The protests seemed to make a difference. When the bill was first proposed to Parliament, the legislation went even further than the 24-year-old rule. A provision in one of the articles stipulated that a marriage would be considered fake if the couple had not been living together before marriage; if the couple did not understand each other’s mother tongue; if there was a big age difference; and if a couple didn’t know much about their mate’s family history. Also, the police could enter a person’s home without a warrant. Furthermore, DNA testing had been proposed not when suitable papers couldn’t be produced, but at the whim of the Immigration Office.
But thanks to the various interest groups that testified before the Parliament’s general committee, these aspects of the bill were revised. Now, the four criteria used to deem a marriage false were removed. As mentioned earlier, police must have a warrant to enter a couple’s home, DNA tests can only be ordered if documentation is not available. Plus, anyone denied a residence permit based on the new legislation can have their day in court.
“We were happy that we were listened to and the general committee considered our opinion,” says Tatjana Latinovic, a 37-year-old from the former Yugoslavia who is married to an Icelander, and has been living here for ten years.
Latinovic likes to point out that when she married neither her nor her husband spoke each other’s language, and she knew very little about her husband’s family history. She also says that while the interests of foreigners were taken into account, portions of the bill still are not acceptable.
“I think it goes too far in one aspect. You must be older than 24 to get a permit based on marriage. It doesn’t serve any purpose.”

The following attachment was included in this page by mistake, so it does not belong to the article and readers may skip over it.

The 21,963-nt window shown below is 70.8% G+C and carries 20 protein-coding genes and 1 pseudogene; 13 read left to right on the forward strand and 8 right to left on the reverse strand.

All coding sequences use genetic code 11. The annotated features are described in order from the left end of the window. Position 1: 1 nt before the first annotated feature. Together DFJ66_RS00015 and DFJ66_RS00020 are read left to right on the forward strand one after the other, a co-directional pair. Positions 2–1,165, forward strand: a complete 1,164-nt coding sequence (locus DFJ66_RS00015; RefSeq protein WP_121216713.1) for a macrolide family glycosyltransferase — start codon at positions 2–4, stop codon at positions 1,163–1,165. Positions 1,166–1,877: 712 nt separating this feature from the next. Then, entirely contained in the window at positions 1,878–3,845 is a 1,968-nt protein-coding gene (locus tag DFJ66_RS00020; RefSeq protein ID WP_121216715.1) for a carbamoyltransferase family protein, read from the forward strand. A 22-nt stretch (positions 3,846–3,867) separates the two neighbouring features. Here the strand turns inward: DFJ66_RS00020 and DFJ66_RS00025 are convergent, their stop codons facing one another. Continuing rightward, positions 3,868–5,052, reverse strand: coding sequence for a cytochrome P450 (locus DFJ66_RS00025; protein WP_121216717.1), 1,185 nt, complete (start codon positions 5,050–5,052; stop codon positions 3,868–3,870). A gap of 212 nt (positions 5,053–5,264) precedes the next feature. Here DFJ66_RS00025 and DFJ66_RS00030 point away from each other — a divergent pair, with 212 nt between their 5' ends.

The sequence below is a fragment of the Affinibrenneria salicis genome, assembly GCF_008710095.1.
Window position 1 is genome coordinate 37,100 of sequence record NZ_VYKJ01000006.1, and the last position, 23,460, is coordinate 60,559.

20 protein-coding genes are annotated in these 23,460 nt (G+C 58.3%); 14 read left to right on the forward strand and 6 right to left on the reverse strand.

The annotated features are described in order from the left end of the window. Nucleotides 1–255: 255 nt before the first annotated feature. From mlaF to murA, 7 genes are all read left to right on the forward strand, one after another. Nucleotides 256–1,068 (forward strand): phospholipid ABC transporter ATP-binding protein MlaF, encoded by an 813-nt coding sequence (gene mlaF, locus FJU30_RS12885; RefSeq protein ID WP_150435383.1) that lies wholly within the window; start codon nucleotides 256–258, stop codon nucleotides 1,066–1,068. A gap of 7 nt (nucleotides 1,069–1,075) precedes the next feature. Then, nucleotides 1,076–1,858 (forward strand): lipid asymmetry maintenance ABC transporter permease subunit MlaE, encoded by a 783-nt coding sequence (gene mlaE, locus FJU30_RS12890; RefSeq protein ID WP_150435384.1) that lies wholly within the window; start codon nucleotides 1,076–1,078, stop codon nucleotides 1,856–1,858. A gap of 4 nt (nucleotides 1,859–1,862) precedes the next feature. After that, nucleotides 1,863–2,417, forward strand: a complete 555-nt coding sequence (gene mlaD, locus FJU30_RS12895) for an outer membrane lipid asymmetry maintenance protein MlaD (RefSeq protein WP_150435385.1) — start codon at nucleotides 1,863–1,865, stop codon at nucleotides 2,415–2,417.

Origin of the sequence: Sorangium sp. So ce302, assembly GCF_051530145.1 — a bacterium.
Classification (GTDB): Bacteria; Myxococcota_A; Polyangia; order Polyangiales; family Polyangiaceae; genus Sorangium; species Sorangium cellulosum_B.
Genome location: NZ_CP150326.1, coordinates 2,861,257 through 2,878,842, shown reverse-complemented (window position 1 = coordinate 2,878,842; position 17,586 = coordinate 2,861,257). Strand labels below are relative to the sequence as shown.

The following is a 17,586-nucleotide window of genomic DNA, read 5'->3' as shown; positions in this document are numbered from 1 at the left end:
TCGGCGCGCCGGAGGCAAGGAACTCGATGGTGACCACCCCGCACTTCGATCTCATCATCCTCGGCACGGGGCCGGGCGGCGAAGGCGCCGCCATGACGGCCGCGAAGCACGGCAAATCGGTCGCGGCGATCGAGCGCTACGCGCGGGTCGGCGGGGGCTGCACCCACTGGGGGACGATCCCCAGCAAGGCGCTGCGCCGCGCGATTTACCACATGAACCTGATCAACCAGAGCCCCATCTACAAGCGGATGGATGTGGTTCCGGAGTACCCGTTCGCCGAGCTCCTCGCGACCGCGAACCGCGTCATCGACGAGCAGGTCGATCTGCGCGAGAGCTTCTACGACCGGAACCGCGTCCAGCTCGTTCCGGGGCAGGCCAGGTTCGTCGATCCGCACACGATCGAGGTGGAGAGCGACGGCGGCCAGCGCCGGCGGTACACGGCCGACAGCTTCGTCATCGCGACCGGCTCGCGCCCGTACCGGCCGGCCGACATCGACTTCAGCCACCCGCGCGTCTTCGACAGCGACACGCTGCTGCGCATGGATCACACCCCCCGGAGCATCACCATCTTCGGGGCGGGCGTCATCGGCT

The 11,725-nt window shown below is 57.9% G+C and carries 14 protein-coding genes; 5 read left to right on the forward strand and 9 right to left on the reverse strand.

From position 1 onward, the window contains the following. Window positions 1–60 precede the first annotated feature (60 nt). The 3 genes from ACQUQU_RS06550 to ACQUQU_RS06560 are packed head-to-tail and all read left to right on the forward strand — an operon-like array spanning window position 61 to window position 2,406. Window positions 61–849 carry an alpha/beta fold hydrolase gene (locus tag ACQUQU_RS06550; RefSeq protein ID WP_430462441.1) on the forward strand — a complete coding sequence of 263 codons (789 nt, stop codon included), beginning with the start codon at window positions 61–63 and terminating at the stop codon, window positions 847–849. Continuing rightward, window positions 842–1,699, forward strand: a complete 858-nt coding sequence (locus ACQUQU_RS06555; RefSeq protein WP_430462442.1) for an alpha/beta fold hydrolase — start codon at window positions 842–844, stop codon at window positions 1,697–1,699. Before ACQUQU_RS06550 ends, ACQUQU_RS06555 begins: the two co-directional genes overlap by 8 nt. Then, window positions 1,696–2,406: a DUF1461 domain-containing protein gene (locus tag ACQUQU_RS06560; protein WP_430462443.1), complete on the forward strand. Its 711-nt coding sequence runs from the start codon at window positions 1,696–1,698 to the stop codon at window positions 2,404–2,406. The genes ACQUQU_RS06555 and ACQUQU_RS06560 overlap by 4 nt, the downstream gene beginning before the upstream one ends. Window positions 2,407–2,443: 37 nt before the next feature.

Thitinat is a 22-year-old from Thailand who’s been living in Iceland for over seven years. At the Thai restaurant where he works, he easily switches from Icelandic to Thai to English, depending upon the customer.
“Everything is easy to live here,” he says, responding to why he likes living in Iceland.
He has a point. Despite the harsh winters, the bleak weather, life in Iceland has its benefits—one of the highest standards of living in the world. Couple this high standard of living with Iceland’s generous social benefits, and it’s not a bad destination for those wanting to improve their plight. Thus, immigrants are knocking on Iceland’s door.
And they seem to be welcome. Despite the fact that Icelanders are hyper-protective of their notion of purity, immigrants like Thitinat who, for simplicity, goes by the Icelandic name of Nói, are treated with respect. (In the past, immigrants had to take on an Icelandic name before becoming Icelandic citizens.)
Of course there are instances of racism. Iceland is like any other country. I could list off the racist slights and slurs I hear every day, but I could also point out the many Icelanders who go out of their way to help immigrants assimilate.
“It is a positive aspect of Icelandic society that we appeal to immigrants. We have a clear and strong cultural and national identity and can absorb foreign influx in the years to come as we have done until now,” writes Bjarnason.
But it is this strong national identity that is going to cause Iceland trouble in the years to come. Sure, Icelanders have no problem with immigrants like Thitinat. At the moment, most immigrants work in ethnic restaurants or in fish factories, jobs that Icelandic youth have long since abandoned.
The multicultural mix will become more combustible when the children of people like Thitinat come of age, desiring all the same luxuries as every other Icelander, shunning the service industry for high-paying jobs at investment companies and law firms. Only when these children of immigrants begin to compete against Icelanders for so-called white-collar jobs will we truly see how tolerant Icelanders are at absorbing immigrants.